On Tuesday, however, basketball won't be his sport of choice.
The two-time NBA MVP gets to become a soccer player again—if only briefly.
The Lakers guard who grew up playing soccer and still has deep ties within the sport will have a tryout of sorts with Inter Milan, before the storied team opens play in the Guinness International Champions Cup tournament that's coming to the U.S. next week. The tournament features eight club teams from around the world, with a winner to be crowned in Miami Gardens, Fla. on Aug. 7.
"It's a dream come true to get a chance to try out, not just to try out but to take the field with Inter Milan, one of the great, storied franchises in professional sports," Nash said in an interview with The Associated Press. "I feel like a little kid."
Tournament officials said the tryout will take place in New Jersey, two days before Inter Milan opens its portion of the Guinness event in Indianapolis against Chelsea. And Nash expects to be feeling a fairly ramped-up level of nervousness when he laces up his cleats for that training session.
"It's going to be a lot higher than it is playing basketball, for sure," Nash said. "I still get nervous for basketball games from time to time.
The tournament begins Saturday when AC Milan visits Valencia. Juventus and Everton meet Wednesday in another first-round game, with the other opening matchups being the Inter-Chelsea game and Real Madrid taking on the L.A. Galaxy on Thursday.
The European clubs are primarily using the event as preseason training and the matches will allow for many more substitutions than normal, as is common with exhibition matches.
"Guinness has kind of taken it to another level by making a tournament out of it," Nash said. "There's stakes involved. For Guinness to bring seven of the world's biggest clubs over and play with the Galaxy, that's phenomenal exposure for the game and it'll help grow the game in North America."
Nash played soccer and hockey as a child before starting his basketball career as an eighth-grader, primarily because most of his friends at the time were spending more time taking corner jumpers than corner kicks. His father, John, played professional soccer in South Africa and England, and Nash remains an avid soccer fan and is part of the ownership group for the Vancouver Whitecaps of Major League Soccer.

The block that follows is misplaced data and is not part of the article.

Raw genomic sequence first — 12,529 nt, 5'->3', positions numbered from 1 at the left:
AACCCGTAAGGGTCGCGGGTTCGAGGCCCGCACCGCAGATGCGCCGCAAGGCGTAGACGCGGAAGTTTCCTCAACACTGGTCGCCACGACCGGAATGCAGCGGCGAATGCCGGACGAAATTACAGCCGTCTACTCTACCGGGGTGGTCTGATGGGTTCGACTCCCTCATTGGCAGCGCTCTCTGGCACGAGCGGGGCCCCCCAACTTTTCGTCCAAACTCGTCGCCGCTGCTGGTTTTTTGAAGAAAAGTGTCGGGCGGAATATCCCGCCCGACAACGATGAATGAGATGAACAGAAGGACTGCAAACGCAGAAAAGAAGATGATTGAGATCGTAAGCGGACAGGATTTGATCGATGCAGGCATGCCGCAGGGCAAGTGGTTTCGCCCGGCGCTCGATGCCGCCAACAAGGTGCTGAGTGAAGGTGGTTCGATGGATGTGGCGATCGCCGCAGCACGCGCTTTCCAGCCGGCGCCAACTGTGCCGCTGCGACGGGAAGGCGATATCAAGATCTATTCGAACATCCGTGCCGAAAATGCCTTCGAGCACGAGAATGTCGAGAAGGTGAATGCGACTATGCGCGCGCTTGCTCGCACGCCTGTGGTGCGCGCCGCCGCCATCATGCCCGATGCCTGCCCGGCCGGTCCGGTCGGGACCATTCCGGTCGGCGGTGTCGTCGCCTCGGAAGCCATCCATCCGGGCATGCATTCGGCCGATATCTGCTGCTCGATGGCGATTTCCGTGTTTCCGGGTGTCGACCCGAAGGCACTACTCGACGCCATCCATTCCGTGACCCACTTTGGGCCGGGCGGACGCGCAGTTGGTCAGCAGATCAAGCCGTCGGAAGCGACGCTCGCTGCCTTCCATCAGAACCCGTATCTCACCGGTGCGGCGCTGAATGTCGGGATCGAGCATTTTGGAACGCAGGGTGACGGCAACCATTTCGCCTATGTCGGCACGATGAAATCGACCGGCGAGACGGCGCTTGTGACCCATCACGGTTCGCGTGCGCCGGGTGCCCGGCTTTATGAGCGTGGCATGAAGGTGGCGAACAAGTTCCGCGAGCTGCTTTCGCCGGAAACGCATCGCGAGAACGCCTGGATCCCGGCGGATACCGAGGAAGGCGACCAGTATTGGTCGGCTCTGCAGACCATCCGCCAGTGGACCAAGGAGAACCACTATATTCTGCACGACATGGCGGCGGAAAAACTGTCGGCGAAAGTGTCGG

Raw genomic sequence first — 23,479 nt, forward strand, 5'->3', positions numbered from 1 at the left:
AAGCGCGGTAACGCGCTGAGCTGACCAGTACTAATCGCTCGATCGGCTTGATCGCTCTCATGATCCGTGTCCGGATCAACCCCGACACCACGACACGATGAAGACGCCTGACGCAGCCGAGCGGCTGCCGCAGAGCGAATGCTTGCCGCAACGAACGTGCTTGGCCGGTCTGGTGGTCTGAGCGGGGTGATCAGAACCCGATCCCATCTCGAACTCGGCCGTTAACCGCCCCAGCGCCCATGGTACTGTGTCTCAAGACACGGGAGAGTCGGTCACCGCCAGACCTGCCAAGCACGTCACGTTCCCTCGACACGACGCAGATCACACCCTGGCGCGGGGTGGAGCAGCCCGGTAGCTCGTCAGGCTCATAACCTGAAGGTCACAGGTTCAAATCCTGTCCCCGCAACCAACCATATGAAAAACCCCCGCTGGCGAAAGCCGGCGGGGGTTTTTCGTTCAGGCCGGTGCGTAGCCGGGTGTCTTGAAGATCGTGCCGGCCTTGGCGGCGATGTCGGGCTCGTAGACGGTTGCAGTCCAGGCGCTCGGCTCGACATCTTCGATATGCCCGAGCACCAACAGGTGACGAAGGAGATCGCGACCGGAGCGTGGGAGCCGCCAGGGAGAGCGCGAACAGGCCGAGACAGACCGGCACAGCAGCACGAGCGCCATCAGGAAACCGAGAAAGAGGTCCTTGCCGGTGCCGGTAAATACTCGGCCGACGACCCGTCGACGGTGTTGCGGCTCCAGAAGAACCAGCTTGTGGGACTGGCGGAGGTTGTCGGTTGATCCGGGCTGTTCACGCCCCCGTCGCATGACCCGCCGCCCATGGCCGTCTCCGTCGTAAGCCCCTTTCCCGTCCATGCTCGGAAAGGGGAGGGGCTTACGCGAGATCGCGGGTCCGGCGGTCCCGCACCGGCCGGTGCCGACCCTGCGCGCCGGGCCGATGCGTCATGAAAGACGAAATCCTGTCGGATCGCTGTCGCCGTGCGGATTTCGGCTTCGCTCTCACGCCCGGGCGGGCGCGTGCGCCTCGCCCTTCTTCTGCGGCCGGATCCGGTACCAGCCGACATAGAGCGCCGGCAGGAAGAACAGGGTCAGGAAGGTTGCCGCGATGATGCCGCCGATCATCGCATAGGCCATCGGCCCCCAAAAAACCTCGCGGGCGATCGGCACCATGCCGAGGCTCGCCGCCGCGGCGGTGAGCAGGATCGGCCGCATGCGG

As far as his "real job" goes, Nash said he's encouraged for the coming NBA season. He's working his way back to being 100 percent physically. His first season with the Lakers was an injury-filled one, where he was limited to 50 games because of a broken left leg and a strained right hamstring.
"I've had a really good summer of training and rehabilitating," Nash said. "I'm not 100 percent, but I'm pretty close. Good enough to go out there Tuesday. I'm thrilled I've had this time to build myself back up, and I believe I'll have a great year."
Last season was a struggle for the Lakers, and the offseason hasn't exactly been tranquil, either. Dwight Howard left Los Angeles for Houston, Bryant has been working his way through rehabilitation for his Achilles', and the Lakers added new pieces like Chris Kaman, Nick Young and Wesley Johnson.
"We're all just excited for another opportunity," Nash said. "We've got some terrific players coming off of difficult seasons. I know Pau Gasol after his injuries, Kobe's coming off a difficult injury, I was injured for the better part of the season. The three of us are eager to get back out there and there's other guys, Jordan Hill, Steve Blake, who missed a lot of time last year.
"We're excited to see what we can make of ourselves. We really are going to try for the second consecutive year to find chemistry and identity, but we're excited for it, so we'll see."
Nash said he isn't letting go of the bad memories from last season, using them instead as motivation for the coming year.
And when the new season starts, he said he wouldn't be at all surprised to see Bryant—who tore his Achilles' tendon in April—not just ready, but raring to go.
"I don't think he'd have it any other way," Nash said. "I know he's very focused and determined and he plans to come back as strong as ever, probably in record time."